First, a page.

Does anyone have any thing else to share about this? I totally forgot about this question until I came across a site talking about Nuit and it once again perked my interest.

    Thelema is interesting to me, but I have a hard time following it

  6. #6
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    Nuit, Hadit, and RHK are philosophical constructs to explain the core of Thelema in spiritual terms. Nuit is the expanse of space and potential in which we all exist, Hadit is us - the moments of flame within that space, and Ra-Hoor-Khuit appears in all the moments where we experience some small part of the expanse of space and potential. In other words, Nuit is potential experience, Hadit is the potential experiencer, and RHK is the moment of experience where Nuit and Hadit become one. Or, in other words, Hadit is will, Nuit is love, and RHK is love under will.

    Babalon is...gah. Read Jack Parsons' works. She's something akin to the ultimate feminine deity who behaves like the ultimate male deity - she's aggressive, active, passivity, if that makes a lick of sense. Similarly, Therion is the masculine force behaving as feminine - passive active energy, submitted to Babalon.

    Babalon also, according to some folks, fits into the YHWH formula as Heh Final. Those who plug her into a Gnostic Christianity argue that the Trinity is failed, and the Quadrinity (Father (male, Y), Holy Spirit/Mother (Female, H), Son (Male, W), and Daughter (Female, H)) is the actual formula for the existence of deity, with the Daughter (Babalon) acting as a second path to salvation via non-traditional means.

    Having said all that: I've done evocation/invocation work with Nuit, and she has taken on an existence outside of an archetypal construct, but she's very alien and distant. Babalon is much more accessible (y'know, being a whore and all ) and much more concrete...and she has a taste of her mother about her.
    Sidhe

    If I wanted your opinion, I'd read it in your entrails.


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  7. #7
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    For the most part, the focus is on discovering ones true will though contact and communion with ones HGA, and the work pertaining to this and the expression of said will.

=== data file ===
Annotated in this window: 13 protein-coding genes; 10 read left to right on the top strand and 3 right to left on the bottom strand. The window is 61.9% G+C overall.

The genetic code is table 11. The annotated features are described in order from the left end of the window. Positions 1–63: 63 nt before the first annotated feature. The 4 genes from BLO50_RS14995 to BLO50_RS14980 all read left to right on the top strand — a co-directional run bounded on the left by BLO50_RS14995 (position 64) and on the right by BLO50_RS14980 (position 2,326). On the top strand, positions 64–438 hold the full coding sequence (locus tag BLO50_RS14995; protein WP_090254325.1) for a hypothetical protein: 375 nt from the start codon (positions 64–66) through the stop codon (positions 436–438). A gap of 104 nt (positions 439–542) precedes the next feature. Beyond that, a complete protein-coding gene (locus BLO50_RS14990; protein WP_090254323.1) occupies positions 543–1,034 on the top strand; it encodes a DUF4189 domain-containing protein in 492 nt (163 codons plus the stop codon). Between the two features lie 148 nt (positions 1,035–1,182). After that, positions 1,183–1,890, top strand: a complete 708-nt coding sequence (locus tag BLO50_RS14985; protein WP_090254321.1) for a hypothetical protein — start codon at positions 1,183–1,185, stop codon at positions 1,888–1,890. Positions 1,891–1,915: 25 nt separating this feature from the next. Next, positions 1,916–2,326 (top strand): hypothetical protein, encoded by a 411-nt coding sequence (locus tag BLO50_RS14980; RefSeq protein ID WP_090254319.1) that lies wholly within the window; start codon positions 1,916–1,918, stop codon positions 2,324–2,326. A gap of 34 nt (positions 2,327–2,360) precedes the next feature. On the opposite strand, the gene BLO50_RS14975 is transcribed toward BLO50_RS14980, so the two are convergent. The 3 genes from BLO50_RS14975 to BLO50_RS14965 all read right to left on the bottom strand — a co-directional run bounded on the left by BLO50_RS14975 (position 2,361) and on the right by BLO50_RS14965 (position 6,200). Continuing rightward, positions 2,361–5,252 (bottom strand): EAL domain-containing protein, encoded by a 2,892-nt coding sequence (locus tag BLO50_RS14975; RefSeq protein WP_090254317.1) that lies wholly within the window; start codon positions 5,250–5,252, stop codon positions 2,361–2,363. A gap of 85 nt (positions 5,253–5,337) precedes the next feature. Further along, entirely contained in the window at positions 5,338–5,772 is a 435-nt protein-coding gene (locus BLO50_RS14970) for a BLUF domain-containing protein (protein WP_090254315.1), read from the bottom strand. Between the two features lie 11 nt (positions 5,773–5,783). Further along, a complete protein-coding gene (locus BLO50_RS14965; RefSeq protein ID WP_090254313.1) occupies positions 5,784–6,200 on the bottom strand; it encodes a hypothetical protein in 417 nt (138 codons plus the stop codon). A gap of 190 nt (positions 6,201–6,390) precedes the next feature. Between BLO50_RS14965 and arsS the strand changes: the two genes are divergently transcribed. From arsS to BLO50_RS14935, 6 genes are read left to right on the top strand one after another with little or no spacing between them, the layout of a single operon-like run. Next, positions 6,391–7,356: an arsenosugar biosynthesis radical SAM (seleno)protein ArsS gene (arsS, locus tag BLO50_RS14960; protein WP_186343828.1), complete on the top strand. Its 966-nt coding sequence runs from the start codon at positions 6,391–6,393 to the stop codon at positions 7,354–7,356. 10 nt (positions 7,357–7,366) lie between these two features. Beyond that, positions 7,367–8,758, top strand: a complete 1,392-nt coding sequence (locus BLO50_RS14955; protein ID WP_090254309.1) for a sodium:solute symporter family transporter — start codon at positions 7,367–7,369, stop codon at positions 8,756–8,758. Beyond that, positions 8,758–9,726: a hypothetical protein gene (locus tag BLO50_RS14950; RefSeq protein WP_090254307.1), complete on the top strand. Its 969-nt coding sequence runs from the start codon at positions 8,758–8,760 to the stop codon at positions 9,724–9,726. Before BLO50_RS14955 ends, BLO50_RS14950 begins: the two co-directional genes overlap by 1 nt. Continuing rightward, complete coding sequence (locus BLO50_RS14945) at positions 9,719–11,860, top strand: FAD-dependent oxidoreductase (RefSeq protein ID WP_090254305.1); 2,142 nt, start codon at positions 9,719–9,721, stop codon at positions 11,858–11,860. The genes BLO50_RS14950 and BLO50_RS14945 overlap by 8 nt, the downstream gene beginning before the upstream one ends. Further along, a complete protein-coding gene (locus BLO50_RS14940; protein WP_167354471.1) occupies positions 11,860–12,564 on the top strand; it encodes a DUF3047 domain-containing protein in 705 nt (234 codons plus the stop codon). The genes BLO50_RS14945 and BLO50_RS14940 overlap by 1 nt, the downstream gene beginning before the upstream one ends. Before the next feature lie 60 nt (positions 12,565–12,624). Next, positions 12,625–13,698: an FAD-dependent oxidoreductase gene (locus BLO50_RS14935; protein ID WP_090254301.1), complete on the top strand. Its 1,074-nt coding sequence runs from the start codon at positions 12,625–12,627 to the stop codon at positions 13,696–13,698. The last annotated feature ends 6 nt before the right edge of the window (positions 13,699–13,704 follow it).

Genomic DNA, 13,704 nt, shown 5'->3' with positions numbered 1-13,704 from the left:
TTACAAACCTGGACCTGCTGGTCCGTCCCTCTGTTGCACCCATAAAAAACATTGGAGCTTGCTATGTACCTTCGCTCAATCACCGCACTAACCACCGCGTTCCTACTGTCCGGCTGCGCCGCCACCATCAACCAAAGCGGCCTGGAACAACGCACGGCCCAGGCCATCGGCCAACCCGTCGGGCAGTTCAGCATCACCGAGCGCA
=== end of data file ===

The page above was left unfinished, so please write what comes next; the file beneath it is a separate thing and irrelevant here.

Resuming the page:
How an individual thelemite sees and understands the gods is deeply personal.
    Thus, each is left to believe and think what they will.

    Many Thelemites have a very psychological take on it all,
    Others are very devotional and see these entities as beings independent of themselves.

    However, I also have to agree on the stance that Thelema itself recognizes both perspectives which may be as labeled here micro and macrocosmic perspective.
    I would also say that the division of the two is for our benefit, and that in truth the interior and exterior space is the same.
    I would also argue that Liber Al, speaks to this yet this is probably saying to much as each is to come to their own understanding of Liber Al, in their own time,
    It is not my wish to influence others in their relationship with the book.

    Crowley went back and forth on whether the HGA was internal or exterior to him, and what either of those meant.
    There arguments for which view he held the longest, during the formative years of his philosophy and what his final views were.
    It is my opinion, that he really didn't get the chance to think outside the box of either or.

    If you were a two dimensional being you couldn't see a cube, it would be a square... and it would be a wall, you couldn't see the insdie.
    A three dimensional being like ourselves sees both the inside and outside of the square at once.
    We can not do this with a cube unless it is translucent or transparent.
    A four dimensional being can see and interact both inside and outside the cube.

    I see this question the same way.
    Tsalagi Nvwoti Didahnvwesgi Ale Didahnesesgi
    (Cherokee medicine practitioner of left and right hand paths)
    anikutani.stfu-kthx.net - The Anikutani Tradition